Next, a dielectric layer 5 is formed on the top semiconductor substrate layer 4 along with active devices which in the case of FIG. 1 is a gate 6. The gate 6 can be provided, for instance, by depositing a layer or polycrystalline silicon by chemical vapor deposition followed by doping such as with an n-type dopant such as arsenic, phosphorous or antimony by any one of several techniques. A thick additional layer of silicon dioxide can be deposited on the polysilicon, such as by chemical vapor deposition. This serves as an etching mask to help delineate the polycrystalline material. The gate 6 with the oxide 7 remaining on its sides can be delineated by well known technique. For instance, a gate pattern determining layer such as a layer of resist material of the type employed in known lithographic masking and etching techniques can be placed over the surface of the oxide. Any of the well-known photosensitive polymerizable resist materials known in the art may be used. The resist material can be applied such as by spinning on or by spraying.

After the layer of resist material is applied, it can then be selectively exposed to ultraviolet radiation using an photolithographic mask. The mask would have transparent material having opaque portions in a predetermined pattern to define the gate. The masked wafer is then subjected to ultraviolet light which polymerizes the portion of the resist material underlying the transparent regions of the mask. The portions of the silicon dioxide and photoresist material are then removed, followed by removal of those portions of the polysilicon except for the desired gate region. Next, the remaining portions of the photoresist material and silicon dioxide material above the gate region is removed.

Next, an insulating layer 5 is formed. This insulation layer can be grown on or deposited onto the assembly. Such can be silicon dioxide and can be prepared by chemical vapor deposition.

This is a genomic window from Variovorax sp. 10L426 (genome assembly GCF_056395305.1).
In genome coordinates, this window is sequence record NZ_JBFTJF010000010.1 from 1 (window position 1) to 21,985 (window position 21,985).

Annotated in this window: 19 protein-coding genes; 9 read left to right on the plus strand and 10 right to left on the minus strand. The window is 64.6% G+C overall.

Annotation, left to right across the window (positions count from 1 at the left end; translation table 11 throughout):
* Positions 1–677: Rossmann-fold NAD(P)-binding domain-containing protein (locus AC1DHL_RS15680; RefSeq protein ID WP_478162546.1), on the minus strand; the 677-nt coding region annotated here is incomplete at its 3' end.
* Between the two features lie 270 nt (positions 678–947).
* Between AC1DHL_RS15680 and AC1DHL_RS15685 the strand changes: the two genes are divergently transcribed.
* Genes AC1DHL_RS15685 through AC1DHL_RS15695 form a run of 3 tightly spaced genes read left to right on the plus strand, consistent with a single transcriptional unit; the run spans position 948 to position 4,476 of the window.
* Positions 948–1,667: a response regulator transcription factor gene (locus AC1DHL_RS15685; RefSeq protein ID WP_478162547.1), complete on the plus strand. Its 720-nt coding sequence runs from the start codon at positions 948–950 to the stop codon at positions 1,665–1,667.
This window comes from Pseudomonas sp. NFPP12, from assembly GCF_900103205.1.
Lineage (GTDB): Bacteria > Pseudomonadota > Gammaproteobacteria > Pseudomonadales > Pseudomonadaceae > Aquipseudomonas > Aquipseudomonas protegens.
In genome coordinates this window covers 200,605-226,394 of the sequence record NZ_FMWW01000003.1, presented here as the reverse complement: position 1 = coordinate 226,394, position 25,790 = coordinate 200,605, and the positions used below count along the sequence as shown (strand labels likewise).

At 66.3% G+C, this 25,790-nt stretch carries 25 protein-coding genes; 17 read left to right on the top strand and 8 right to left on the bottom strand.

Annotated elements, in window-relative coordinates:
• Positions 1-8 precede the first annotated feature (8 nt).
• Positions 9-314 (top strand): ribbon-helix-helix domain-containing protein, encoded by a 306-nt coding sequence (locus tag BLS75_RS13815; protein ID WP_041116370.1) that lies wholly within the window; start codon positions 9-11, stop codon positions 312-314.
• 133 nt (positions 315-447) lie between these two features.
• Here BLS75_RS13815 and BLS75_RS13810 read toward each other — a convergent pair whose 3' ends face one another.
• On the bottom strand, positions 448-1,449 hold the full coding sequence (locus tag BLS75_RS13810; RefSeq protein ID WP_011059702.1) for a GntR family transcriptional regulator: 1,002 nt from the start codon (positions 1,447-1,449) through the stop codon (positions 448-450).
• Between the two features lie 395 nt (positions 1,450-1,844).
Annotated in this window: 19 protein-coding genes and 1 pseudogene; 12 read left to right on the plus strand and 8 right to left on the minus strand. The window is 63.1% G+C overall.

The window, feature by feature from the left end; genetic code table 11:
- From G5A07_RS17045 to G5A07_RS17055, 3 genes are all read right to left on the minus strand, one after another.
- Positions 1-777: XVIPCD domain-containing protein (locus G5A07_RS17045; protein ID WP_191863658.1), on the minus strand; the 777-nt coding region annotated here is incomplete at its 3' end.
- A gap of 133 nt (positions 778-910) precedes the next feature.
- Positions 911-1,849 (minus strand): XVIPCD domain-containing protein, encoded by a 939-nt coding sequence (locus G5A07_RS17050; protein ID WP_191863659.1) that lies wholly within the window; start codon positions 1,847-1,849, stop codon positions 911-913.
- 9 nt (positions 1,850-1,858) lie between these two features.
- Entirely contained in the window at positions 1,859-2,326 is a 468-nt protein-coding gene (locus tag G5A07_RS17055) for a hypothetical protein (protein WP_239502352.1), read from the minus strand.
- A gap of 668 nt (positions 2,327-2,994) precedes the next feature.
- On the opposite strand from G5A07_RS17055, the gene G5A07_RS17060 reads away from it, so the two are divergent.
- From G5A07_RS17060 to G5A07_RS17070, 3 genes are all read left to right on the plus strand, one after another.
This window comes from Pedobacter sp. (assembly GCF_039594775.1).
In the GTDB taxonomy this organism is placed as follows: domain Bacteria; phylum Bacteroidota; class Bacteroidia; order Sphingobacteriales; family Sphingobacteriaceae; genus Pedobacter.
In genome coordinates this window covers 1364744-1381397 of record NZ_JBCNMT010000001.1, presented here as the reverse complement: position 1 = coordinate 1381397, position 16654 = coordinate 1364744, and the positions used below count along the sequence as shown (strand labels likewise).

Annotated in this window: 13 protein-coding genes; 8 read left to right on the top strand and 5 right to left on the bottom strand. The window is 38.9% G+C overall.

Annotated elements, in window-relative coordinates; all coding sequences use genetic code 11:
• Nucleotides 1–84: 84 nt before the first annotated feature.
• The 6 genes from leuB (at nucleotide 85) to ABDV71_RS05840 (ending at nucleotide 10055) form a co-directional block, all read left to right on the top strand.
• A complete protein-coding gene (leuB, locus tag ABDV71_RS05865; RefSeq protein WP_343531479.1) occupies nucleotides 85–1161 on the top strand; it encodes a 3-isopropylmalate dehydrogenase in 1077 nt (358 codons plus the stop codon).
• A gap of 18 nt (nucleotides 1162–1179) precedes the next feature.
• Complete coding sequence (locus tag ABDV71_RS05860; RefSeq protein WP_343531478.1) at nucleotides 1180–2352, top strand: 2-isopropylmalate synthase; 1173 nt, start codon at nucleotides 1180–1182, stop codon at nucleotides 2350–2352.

Contact trenches 11 are then delineated between the active device on the top semiconductor substrate 4 and the active device in the SOI bulk substrate 1. The trenches can be delineated by well known lithographic means. In particular, a photosensitive material can be provided on the oxide layer 5 followed by usual delineation and development of the photosensitive material to define the areas where the trench is to be provided. Next, the portion uncovered by the removal of photoresist material can be etched by any of the well known techniques, such as reactive ion etching, such as that disclosed in U.S. Pat. No. 4,283,249 to Ephrath, disclosure of which is incorporated herein by reference. In particular, a gaseous mixture containing a fluorocarbon and gas capable of supplying hydrogen can be used to etch the silicon dioxide. In the alternative, a wet chemical composition, such as buffered hydrofluoric acid can be used to dissolve the silicon dioxide. The exposed silicon layer can then be etched by using reactive ion process such as that disclosed in U.S. Pat. No. 4.256,514 to Pogge, disclosure of which is incorporated herein by reference.

The oxide layer 3 is then etched, such as using reactive ion etching to complete the trench.

The trench 11 is then filled with a metallic-type high conductivity electrical interconnection material 12 (see FIG. 2) to thereby provide the electrical interconnection between the devices above and below or within the buried oxide. The electrical interconnections can include metals such as tungsten, copper and aluminum, and highly doped polycrystalline silicon. The trench can be filled with higher doped polycrystalline silicon by the technique disclosed in U.S. Pat. No. 4,473,598 to Ephrath et al., disclosure of which is incorporated herein by reference. The metals can be provided by chemical vapor deposition or by providing properly sized metal wire. In the case of metal, typically an intermediate layer, such as titanium or tantalum 13 is provided between the oxides and silicon layers and tungsten, copper or aluminum, to enhance the adhesion. For instance, when using trungsten and aluminum, typically titanium cladding is employed. When using copper, typically a tantalum cladding is employed.